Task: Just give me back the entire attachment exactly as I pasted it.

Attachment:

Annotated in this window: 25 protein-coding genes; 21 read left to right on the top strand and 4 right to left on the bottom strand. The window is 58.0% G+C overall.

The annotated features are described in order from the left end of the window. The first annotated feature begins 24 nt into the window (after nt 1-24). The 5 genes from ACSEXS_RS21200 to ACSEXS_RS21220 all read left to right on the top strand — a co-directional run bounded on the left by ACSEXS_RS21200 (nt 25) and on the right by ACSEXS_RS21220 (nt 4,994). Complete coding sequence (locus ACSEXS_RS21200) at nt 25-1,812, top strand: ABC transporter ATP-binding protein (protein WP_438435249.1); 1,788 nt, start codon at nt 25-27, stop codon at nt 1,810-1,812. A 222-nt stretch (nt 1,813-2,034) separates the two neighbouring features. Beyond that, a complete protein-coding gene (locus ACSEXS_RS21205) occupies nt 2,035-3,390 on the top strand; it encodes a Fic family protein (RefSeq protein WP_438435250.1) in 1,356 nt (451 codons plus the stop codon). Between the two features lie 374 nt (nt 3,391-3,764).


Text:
Annotated in this window: 25 protein-coding genes; 21 read left to right on the top strand and 4 right to left on the bottom strand. The window is 58.0% G+C overall.

The annotated features are described in order from the left end of the window. The first annotated feature begins 24 nt into the window (after nt 1-24). The 5 genes from ACSEXS_RS21200 to ACSEXS_RS21220 all read left to right on the top strand — a co-directional run bounded on the left by ACSEXS_RS21200 (nt 25) and on the right by ACSEXS_RS21220 (nt 4,994). Complete coding sequence (locus ACSEXS_RS21200) at nt 25-1,812, top strand: ABC transporter ATP-binding protein (protein WP_438435249.1); 1,788 nt, start codon at nt 25-27, stop codon at nt 1,810-1,812. A 222-nt stretch (nt 1,813-2,034) separates the two neighbouring features. Beyond that, a complete protein-coding gene (locus ACSEXS_RS21205) occupies nt 2,035-3,390 on the top strand; it encodes a Fic family protein (RefSeq protein WP_438435250.1) in 1,356 nt (451 codons plus the stop codon). Between the two features lie 374 nt (nt 3,391-3,764).